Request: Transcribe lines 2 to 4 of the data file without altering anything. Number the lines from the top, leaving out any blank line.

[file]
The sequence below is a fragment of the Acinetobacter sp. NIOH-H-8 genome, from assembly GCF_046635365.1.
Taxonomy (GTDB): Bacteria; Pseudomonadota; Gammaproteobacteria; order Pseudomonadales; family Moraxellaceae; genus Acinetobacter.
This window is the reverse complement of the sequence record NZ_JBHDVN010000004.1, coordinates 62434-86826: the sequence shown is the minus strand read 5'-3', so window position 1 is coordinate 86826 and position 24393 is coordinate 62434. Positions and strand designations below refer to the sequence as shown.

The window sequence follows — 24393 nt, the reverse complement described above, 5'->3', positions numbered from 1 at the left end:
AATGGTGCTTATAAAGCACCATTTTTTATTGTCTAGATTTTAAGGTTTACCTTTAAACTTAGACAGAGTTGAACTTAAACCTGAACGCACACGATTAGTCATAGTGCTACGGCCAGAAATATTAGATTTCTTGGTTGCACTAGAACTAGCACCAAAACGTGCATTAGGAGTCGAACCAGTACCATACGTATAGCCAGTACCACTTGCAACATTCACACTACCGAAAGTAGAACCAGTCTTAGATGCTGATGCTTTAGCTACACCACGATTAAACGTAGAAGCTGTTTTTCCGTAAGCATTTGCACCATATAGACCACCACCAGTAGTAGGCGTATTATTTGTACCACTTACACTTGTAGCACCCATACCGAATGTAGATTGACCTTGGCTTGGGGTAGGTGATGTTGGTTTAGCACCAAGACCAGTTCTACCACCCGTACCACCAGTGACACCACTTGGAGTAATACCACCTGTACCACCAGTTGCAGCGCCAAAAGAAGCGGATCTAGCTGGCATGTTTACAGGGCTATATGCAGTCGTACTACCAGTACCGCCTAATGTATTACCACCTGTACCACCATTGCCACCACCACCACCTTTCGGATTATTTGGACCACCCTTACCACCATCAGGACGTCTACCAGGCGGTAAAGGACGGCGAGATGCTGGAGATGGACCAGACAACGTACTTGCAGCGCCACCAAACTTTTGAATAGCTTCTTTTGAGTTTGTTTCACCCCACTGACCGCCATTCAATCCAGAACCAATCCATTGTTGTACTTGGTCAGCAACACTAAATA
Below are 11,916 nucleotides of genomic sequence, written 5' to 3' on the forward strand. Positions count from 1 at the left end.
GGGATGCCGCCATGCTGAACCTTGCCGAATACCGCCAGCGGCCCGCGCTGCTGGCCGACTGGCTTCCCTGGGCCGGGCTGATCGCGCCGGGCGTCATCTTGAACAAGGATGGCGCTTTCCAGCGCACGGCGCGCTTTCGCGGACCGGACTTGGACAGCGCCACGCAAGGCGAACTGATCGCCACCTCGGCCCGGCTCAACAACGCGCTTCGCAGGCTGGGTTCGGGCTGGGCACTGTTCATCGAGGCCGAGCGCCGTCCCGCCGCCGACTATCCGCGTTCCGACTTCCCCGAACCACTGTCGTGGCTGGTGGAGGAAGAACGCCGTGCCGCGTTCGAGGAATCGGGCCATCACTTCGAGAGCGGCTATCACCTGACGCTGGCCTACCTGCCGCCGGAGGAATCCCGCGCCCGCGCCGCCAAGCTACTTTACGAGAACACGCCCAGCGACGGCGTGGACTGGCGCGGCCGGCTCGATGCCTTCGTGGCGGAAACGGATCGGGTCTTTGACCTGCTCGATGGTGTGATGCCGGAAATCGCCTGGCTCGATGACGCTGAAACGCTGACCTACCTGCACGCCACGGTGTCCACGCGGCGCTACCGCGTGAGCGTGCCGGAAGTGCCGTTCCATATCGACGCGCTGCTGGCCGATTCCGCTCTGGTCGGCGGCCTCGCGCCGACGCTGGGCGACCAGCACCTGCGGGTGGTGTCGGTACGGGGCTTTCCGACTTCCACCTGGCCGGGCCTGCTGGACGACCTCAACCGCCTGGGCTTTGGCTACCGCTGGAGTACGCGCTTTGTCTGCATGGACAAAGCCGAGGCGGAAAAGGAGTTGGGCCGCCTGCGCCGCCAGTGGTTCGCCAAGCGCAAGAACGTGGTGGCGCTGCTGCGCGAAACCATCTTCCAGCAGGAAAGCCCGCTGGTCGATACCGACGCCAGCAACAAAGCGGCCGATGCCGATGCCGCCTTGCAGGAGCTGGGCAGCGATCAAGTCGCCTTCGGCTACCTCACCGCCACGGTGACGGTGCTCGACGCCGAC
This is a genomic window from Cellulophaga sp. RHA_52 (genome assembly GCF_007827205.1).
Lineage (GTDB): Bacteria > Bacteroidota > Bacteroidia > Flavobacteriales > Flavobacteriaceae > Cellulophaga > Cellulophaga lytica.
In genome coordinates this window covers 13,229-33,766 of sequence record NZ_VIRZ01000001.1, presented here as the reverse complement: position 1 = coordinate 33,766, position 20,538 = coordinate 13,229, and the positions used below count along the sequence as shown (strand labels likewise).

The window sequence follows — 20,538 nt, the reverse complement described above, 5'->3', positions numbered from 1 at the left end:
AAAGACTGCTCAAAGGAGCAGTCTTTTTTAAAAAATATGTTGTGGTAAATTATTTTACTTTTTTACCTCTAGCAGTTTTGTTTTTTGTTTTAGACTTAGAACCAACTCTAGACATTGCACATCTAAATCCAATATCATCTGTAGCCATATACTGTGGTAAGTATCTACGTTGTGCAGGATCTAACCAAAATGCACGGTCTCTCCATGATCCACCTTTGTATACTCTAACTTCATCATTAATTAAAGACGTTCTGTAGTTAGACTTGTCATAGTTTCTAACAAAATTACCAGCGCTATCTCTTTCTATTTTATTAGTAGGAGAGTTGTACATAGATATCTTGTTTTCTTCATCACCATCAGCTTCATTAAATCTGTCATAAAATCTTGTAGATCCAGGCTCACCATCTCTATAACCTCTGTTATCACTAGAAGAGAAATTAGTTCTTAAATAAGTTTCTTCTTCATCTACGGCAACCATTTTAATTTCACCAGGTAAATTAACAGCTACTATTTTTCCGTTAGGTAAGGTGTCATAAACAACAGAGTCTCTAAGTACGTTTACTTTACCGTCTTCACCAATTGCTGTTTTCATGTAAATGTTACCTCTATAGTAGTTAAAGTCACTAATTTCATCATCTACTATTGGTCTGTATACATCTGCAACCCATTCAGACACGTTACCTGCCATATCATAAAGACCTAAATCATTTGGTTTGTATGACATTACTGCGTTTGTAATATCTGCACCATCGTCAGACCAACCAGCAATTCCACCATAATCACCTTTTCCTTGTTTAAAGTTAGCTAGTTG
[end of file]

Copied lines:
Taxonomy (GTDB): Bacteria; Pseudomonadota; Gammaproteobacteria; order Pseudomonadales; family Moraxellaceae; genus Acinetobacter.
This window is the reverse complement of the sequence record NZ_JBHDVN010000004.1, coordinates 62434-86826: the sequence shown is the minus strand read 5'-3', so window position 1 is coordinate 86826 and position 24393 is coordinate 62434. Positions and strand designations below refer to the sequence as shown.

The window sequence follows — 24393 nt, the reverse complement described above, 5'->3', positions numbered from 1 at the left end: